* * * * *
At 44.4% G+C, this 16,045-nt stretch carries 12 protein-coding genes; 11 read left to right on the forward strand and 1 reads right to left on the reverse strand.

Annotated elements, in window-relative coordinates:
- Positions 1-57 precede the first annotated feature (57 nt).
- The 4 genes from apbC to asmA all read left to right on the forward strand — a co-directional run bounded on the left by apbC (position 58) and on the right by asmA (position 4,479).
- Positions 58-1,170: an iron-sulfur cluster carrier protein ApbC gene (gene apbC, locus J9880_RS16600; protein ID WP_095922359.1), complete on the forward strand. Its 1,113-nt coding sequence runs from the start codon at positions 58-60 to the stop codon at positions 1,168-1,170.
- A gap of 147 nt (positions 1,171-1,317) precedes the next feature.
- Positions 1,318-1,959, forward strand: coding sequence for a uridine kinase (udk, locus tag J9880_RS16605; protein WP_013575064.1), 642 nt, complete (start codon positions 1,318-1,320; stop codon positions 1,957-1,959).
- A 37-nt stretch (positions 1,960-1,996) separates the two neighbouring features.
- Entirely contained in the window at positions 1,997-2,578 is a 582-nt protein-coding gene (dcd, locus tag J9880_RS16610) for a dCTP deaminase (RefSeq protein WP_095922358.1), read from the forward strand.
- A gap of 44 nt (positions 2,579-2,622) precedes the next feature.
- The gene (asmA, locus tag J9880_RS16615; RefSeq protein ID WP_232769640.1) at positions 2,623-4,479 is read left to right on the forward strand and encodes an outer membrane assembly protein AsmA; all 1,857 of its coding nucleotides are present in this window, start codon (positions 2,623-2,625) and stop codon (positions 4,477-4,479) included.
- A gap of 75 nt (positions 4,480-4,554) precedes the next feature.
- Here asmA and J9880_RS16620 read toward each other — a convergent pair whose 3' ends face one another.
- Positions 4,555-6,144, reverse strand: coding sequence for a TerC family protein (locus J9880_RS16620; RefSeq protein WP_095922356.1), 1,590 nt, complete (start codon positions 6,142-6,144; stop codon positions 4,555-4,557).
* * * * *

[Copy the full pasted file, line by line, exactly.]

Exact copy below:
At 44.4% G+C, this 16,045-nt stretch carries 12 protein-coding genes; 11 read left to right on the forward strand and 1 reads right to left on the reverse strand.

Annotated elements, in window-relative coordinates:
- Positions 1-57 precede the first annotated feature (57 nt).
- The 4 genes from apbC to asmA all read left to right on the forward strand — a co-directional run bounded on the left by apbC (position 58) and on the right by asmA (position 4,479).
- Positions 58-1,170: an iron-sulfur cluster carrier protein ApbC gene (gene apbC, locus J9880_RS16600; protein ID WP_095922359.1), complete on the forward strand. Its 1,113-nt coding sequence runs from the start codon at positions 58-60 to the stop codon at positions 1,168-1,170.
- A gap of 147 nt (positions 1,171-1,317) precedes the next feature.
- Positions 1,318-1,959, forward strand: coding sequence for a uridine kinase (udk, locus tag J9880_RS16605; protein WP_013575064.1), 642 nt, complete (start codon positions 1,318-1,320; stop codon positions 1,957-1,959).
- A 37-nt stretch (positions 1,960-1,996) separates the two neighbouring features.
- Entirely contained in the window at positions 1,997-2,578 is a 582-nt protein-coding gene (dcd, locus tag J9880_RS16610) for a dCTP deaminase (RefSeq protein WP_095922358.1), read from the forward strand.
- A gap of 44 nt (positions 2,579-2,622) precedes the next feature.
- The gene (asmA, locus tag J9880_RS16615; RefSeq protein ID WP_232769640.1) at positions 2,623-4,479 is read left to right on the forward strand and encodes an outer membrane assembly protein AsmA; all 1,857 of its coding nucleotides are present in this window, start codon (positions 2,623-2,625) and stop codon (positions 4,477-4,479) included.
- A gap of 75 nt (positions 4,480-4,554) precedes the next feature.
- Here asmA and J9880_RS16620 read toward each other — a convergent pair whose 3' ends face one another.
- Positions 4,555-6,144, reverse strand: coding sequence for a TerC family protein (locus J9880_RS16620; RefSeq protein WP_095922356.1), 1,590 nt, complete (start codon positions 6,142-6,144; stop codon positions 4,555-4,557).